Integrated safety, control and hazardous area capability
08 November 2011
Addressing functional safety and regulatory control in a single system has been a challenge for many years – even more so when systems are destined for use in a hazardous area.
A technical solution from Siemens is said to offer these combined capabilities delivering benefits such as a simplified safety verification process, tangible cost savings and scalability Ian Curtis, safety consultant for Siemens Industry Automation, explains.
The functional safety and hazardous area protection world’s are often closely associated. However, when it comes to meeting the requirements of these two complementary yet distinct disciplines in a distributed I/O system, there are many technical challenges to overcome.
A range of SIL 3 capable failsafe I/O modules for the Siemens ET200iSP hazardous area remote I/O station gives users the potential for new safety system architectures which boast simplified engineering and a reduction in the total lifecycle cost for automation and safety.
Early process automation systems were typically distributed but, ironically, with the advent of the Distributed Control System (DCS), system architectures actually became much more centralised. In recent years, there has been a shift back toward a more distributed approach. This same trend has been reflected, albeit to a lesser extent, in distributed safety within the process industry but the recent addition of capability for integrated failsafe I/O in the hazardous area looks set to accelerate this trend.
Given the conservative nature of the industry there are still many users who prefer to stick to a centralised approach, particularly when intrinsic safety requirements are involved. The traditional practice of putting the controllers and I/O in the safe area and using IS barriers, is well understood and still in common use. However the tough economic climate of the last few years has increasingly prompted end users and OEMs to assess and adopt new concepts such as distributed failsafe systems which can actually solve many problems.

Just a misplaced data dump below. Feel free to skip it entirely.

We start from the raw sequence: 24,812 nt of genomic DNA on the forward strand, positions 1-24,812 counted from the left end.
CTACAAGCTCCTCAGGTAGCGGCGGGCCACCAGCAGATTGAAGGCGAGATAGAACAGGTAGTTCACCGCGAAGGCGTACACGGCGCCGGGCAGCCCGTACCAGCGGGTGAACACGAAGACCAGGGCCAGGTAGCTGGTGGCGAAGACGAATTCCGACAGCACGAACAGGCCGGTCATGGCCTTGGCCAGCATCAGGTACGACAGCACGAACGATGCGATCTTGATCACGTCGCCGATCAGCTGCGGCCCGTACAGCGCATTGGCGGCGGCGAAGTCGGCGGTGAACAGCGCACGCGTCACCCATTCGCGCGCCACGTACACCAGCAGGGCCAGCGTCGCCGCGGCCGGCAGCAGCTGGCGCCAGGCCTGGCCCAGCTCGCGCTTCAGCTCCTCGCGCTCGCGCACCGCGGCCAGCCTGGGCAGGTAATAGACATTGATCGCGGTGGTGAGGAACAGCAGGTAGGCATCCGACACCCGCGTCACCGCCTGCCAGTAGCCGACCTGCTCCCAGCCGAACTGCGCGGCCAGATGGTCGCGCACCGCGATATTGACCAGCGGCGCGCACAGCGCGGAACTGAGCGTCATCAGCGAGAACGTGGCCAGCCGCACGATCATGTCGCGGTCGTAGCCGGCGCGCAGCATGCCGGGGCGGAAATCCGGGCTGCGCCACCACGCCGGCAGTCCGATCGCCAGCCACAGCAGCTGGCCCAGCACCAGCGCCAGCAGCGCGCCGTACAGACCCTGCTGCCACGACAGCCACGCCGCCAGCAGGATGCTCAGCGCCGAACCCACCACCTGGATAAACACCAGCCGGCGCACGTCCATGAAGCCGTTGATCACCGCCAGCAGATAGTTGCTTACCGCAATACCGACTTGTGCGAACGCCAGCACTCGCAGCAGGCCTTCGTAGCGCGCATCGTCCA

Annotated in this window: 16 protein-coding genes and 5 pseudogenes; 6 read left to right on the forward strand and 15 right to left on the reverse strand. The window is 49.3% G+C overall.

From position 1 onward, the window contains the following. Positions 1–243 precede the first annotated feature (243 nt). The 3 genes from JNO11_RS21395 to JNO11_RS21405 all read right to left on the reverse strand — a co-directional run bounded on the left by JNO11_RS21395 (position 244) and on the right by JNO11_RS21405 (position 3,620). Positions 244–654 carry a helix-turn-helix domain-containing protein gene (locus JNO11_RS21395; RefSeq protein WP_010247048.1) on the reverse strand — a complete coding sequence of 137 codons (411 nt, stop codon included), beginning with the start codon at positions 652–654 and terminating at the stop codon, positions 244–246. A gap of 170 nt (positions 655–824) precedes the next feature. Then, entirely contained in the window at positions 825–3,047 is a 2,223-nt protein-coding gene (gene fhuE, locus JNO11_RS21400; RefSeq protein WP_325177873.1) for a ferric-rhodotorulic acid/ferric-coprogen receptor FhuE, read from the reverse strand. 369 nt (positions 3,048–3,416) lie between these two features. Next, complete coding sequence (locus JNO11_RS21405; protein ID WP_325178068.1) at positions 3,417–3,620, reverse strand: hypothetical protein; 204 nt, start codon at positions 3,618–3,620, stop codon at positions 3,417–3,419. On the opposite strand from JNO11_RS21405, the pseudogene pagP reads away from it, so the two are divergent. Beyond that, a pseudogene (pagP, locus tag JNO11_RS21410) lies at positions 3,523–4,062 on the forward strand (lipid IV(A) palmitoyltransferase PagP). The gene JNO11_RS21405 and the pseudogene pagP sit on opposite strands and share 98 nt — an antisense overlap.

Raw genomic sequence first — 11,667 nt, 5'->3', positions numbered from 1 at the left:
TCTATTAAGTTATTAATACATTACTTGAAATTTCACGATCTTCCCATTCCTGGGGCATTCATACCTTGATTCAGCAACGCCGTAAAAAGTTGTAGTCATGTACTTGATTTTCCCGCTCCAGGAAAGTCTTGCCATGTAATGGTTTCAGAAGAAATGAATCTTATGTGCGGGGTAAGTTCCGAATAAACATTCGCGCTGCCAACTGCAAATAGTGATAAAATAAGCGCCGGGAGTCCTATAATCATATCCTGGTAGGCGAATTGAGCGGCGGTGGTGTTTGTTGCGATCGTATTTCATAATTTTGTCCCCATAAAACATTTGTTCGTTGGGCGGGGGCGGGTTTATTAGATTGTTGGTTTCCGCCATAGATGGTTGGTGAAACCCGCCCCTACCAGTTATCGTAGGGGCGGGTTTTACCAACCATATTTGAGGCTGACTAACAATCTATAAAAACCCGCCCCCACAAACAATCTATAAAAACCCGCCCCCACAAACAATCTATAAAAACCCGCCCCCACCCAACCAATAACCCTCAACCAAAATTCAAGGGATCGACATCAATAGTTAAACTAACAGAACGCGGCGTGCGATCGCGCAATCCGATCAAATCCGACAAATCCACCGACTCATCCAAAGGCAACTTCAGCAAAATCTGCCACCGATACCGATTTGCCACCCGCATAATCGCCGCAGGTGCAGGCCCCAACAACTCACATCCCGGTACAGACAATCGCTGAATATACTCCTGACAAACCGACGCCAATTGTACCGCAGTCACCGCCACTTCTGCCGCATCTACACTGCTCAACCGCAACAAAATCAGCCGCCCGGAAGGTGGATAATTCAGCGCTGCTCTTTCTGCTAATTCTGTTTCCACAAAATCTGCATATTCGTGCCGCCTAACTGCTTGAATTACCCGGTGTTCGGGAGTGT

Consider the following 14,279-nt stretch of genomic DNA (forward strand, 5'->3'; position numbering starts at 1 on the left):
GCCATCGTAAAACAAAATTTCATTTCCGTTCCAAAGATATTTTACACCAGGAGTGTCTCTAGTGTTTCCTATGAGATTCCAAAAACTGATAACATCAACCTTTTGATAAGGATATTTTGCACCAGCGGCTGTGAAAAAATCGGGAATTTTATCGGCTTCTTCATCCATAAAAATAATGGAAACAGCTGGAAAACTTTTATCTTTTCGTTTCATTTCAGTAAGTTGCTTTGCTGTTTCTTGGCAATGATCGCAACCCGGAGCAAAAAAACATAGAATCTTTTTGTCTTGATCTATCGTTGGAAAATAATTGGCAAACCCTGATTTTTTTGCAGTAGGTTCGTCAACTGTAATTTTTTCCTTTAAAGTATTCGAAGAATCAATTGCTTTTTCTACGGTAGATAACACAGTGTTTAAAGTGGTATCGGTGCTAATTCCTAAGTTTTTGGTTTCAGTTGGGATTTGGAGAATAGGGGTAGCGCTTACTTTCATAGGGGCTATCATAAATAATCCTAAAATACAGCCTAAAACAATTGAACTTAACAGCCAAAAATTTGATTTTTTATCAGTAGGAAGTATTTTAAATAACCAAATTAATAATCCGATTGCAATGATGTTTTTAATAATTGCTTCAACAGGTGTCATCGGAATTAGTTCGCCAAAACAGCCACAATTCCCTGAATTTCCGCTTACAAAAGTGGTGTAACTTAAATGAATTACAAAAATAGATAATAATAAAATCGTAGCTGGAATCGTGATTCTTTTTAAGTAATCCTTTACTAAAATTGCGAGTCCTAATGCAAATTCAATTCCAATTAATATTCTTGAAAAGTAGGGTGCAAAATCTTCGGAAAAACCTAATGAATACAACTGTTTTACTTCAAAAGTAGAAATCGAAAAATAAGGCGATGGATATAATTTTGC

The scalability of these distributed systems, particularly those that combine control and safety in the same infrastructure, means they can also be used cost effectively for small process units, OEM skids or rotating equipment with smaller I/O counts.
The distributed approach reduces the need for multi-core cables carrying I/O signals; this means reduced installation effort; reduced risk of wiring errors and simplified bus connection of I/O stations.
SIL3 capability in a Zone 1 hazardous area is a step change that will strengthen the success of distributed I/O systems and really open up new possibilities. Users from the oil and gas industry, chemical industry, and other major hazard industries will look to benefit from the ability to combine configurations that include non-fail-safe modules, such as standard inputs/outputs and relay modules, alongside failsafe modules. Another key benefit is the potential for cost saving through the elimination the ex-barriers, less wiring and space optimisation.
Many OEM suppliers are also exploiting the possibilities of distributed automation in hazardous areas, particularly when they market their products to target emerging markets. If the end customer's employees lack expertise, the use of a centralised configuration often leads to wiring errors - and a lengthy commissioning phase.
When the ET200 iSP remote I/O station is located directly at the machine, or process skid, commissioning is straightforward and the space savings are considerable. As complicated and space-consuming as the earlier approach was – with remote I/O cables, terminals, and ex-barriers – this marshalling effort can now be completely eliminated. It is also easier to achieve the redundancy required in many applications: The ET 200iSP is connected via RS485-iS in hazardous areas. The path from the CPU in the control room to the field can also be redundant. Digital and high availability requirements are covered thanks to bus use.
Because of an increasing popularity with the OEM market, if an end user doesn't start out with distributed safety as a strategy for their plant they often “inherit” it as process skids and OEM type equipment come equipped with their own safety systems.
The first large customers for the ET200 iSP F-modules have been from the oil and gas industry. They have used the fail-safe modules in water-oil separating equipment and tank farms. Other early adopters have come from the chemical industry. Offshore projects generally also lend themselves to distributed safety and the combination of failsafe and hazardous area capability afforded by these new modules will be attractive for such applications.
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